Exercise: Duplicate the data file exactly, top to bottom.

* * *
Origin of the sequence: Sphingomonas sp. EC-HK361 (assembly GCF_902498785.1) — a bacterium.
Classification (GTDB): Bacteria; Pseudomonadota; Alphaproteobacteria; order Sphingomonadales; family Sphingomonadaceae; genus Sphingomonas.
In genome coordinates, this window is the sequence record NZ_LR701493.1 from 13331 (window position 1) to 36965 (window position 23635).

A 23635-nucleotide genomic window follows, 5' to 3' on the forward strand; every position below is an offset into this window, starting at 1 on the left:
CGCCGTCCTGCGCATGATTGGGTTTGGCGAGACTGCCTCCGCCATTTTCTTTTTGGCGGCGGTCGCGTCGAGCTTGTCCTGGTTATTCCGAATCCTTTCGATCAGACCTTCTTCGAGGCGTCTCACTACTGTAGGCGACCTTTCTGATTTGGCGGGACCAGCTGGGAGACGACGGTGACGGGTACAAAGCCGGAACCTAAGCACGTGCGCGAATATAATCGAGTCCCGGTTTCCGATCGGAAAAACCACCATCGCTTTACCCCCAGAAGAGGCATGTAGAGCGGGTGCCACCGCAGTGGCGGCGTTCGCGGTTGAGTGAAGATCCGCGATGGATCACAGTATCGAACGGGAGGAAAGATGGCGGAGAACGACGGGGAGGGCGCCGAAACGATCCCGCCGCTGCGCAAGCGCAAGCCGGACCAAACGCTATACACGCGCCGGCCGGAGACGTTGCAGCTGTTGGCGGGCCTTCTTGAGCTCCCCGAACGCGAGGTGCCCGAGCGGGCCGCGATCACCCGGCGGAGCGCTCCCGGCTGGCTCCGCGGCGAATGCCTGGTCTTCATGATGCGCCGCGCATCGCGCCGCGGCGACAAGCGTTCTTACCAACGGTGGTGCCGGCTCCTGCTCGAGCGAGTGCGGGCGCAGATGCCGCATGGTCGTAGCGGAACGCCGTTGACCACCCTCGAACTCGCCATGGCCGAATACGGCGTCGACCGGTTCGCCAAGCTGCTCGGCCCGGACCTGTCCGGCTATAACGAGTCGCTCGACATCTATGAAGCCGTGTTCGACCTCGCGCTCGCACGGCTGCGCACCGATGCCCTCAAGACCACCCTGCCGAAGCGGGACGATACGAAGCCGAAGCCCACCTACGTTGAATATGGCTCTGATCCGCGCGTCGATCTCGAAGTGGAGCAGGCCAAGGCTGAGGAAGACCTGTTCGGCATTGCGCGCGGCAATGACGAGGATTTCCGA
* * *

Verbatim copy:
Origin of the sequence: Sphingomonas sp. EC-HK361 (assembly GCF_902498785.1) — a bacterium.
Classification (GTDB): Bacteria; Pseudomonadota; Alphaproteobacteria; order Sphingomonadales; family Sphingomonadaceae; genus Sphingomonas.
In genome coordinates, this window is the sequence record NZ_LR701493.1 from 13331 (window position 1) to 36965 (window position 23635).

A 23635-nucleotide genomic window follows, 5' to 3' on the forward strand; every position below is an offset into this window, starting at 1 on the left:
CGCCGTCCTGCGCATGATTGGGTTTGGCGAGACTGCCTCCGCCATTTTCTTTTTGGCGGCGGTCGCGTCGAGCTTGTCCTGGTTATTCCGAATCCTTTCGATCAGACCTTCTTCGAGGCGTCTCACTACTGTAGGCGACCTTTCTGATTTGGCGGGACCAGCTGGGAGACGACGGTGACGGGTACAAAGCCGGAACCTAAGCACGTGCGCGAATATAATCGAGTCCCGGTTTCCGATCGGAAAAACCACCATCGCTTTACCCCCAGAAGAGGCATGTAGAGCGGGTGCCACCGCAGTGGCGGCGTTCGCGGTTGAGTGAAGATCCGCGATGGATCACAGTATCGAACGGGAGGAAAGATGGCGGAGAACGACGGGGAGGGCGCCGAAACGATCCCGCCGCTGCGCAAGCGCAAGCCGGACCAAACGCTATACACGCGCCGGCCGGAGACGTTGCAGCTGTTGGCGGGCCTTCTTGAGCTCCCCGAACGCGAGGTGCCCGAGCGGGCCGCGATCACCCGGCGGAGCGCTCCCGGCTGGCTCCGCGGCGAATGCCTGGTCTTCATGATGCGCCGCGCATCGCGCCGCGGCGACAAGCGTTCTTACCAACGGTGGTGCCGGCTCCTGCTCGAGCGAGTGCGGGCGCAGATGCCGCATGGTCGTAGCGGAACGCCGTTGACCACCCTCGAACTCGCCATGGCCGAATACGGCGTCGACCGGTTCGCCAAGCTGCTCGGCCCGGACCTGTCCGGCTATAACGAGTCGCTCGACATCTATGAAGCCGTGTTCGACCTCGCGCTCGCACGGCTGCGCACCGATGCCCTCAAGACCACCCTGCCGAAGCGGGACGATACGAAGCCGAAGCCCACCTACGTTGAATATGGCTCTGATCCGCGCGTCGATCTCGAAGTGGAGCAGGCCAAGGCTGAGGAAGACCTGTTCGGCATTGCGCGCGGCAATGACGAGGATTTCCGA